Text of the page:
Apr 27, 2006
Book review: Malcolm X: Autobiography
at 2:30 AM
Malcolm X's autobiography (I listened to the audio book), is a very interesting piece of work - and MUCH more informative than the movie, but is also incomplete. The book leaves you with more questions about the history of Blacks in America, Nation of Islam, and Malcolm X himself than before reading it. Alex Haley's integrity, the co-author and editor and publisher of the the autobiography, is put under question because of his own agenda (pro-integrationist and pro-civil rights, the opposite of Malcolm X's early thought), and his relationship with the FBI. Furthermore, Haley has intentionally omitted 3 chapters of the book that are supposed to shed much more light on Malcolm's ideas during his last years. Unfortunately these chapters are still not publicly available (see Dr. Manning Marable's interview). I'm looking forward to Dr. Marable's biography of Malcolm X, which is due in the next few years.
Besides all that, the book is a GREAT read, and I have few thoughts about it:
1- Malcolm was an exceptional genius - he's one of those people who would have become Nobel Prize laureate if it wasn't for the circumstances. If Malcolm were to be born into a normal family of this age, he would have went to top schools and did great things. Just imagine what would have happened if Einstein was forced to leave school at age 15 and go live in the ghetto. That was Malcolm. Want proof? obvious things first: he was top of his class by end if junior-high. More, just read or listen to one of his speeches. Can you believe that this guy has finished ONLY 9th grade!? Malcolm was able to re-educate himself while in prison. He did so all by himself. He finished several long-distance courses, one of which was in Latin. Listening to him, one thinks he's a university graduate. Attaining that on your own while in prison... is very impressive. Another indication: his amazing success first as a drug dealer, and then, after conversion, to expanding the Nation of Islam following massively. I would love to see an educated IQ estimate for him.
2- The book paints a GREAT picture of the average African American's life in the ghettos and on the streets. The book does a much greater job than the movie on this point.
3- For example Drugs: I've always asked myself, how can somebody become a drug dealer. It seems so hard and a really big deal, at the same time, the kind of characters who do it seem so average - or even below-average. Malcolm describes in the book how he moved from using drugs, to selling them, to even creating an inter-state base of clientele, and finally the head of an armed-robbery gang, all while he was UNDER 20 years of age. 20 YEARS!!!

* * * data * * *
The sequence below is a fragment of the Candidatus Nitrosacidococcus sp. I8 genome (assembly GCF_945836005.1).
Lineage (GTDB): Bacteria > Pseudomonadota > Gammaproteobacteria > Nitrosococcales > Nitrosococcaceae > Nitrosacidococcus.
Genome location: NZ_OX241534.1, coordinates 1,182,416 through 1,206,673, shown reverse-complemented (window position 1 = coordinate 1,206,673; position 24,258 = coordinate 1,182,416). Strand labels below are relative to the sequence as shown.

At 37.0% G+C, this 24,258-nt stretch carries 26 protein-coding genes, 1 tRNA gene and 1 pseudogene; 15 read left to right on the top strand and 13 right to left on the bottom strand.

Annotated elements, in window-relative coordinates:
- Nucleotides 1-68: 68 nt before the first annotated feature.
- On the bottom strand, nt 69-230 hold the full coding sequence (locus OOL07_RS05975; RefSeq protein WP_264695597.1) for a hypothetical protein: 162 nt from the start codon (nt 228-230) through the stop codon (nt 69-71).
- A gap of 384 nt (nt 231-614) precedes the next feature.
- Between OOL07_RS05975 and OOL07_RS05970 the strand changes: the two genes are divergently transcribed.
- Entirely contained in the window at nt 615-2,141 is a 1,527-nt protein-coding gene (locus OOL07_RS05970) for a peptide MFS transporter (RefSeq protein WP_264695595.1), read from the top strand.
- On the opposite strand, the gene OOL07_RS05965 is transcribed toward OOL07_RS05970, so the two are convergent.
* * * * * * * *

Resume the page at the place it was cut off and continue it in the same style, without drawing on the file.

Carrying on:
4- Nation of Islam (NOI) had a different interpretation of prophethood than mainstream muslims. They believe in a modern prophet, Elijah Mohammad, who learned Islam from W. D. Fard, who in turn claimed that he was God's incarnation on Earth. I say "had" and not "have" because I know they have changed afterward, however, I don't know how much.
5- One of the funny quotes from Elijah Mohammad, explaining why Muslims shouldn't eat pig, is "A pig is a graph between rat, cat, and dog." hm...
6- Charisma: I've learned about the gift of Charisma, but never met a person who had it. Not just affluence or influence, but great Charisma. I've heard that Steve Jobs, Clinton, and King Hussein had it. The story I usually get is that, in their presence, people feel like "water in their hands - they can tell you to do anything and you would do it." Malcolm X must have been one of those few people. His ability to 'feel' the crowd and say just the right words is amazing. He was the Nation of Islam dynamo. His job was to go to new cities, establish a Nation of Islam following, build a mosque, and then move on to the next city. Some claim that Nation of Islam was Malcolm X, and with his death, it became dormant.
7- The big picture of history: now I really want to read more about African American history in the US. I want to know exactly, and from an unbiased observer, what was Malcolm's real role with Nation of Islam? What happened to the 'orthodox muslims' organization he left behind? what was his relation to the civil rights movement? how did it go after his assassination? Is there a 'new Malcolm X' out there? people who accept Malcolm X's thought, where are they now? what are they doing?
I hope to find a worthy book to read on the subject... and then I would write another book review blog.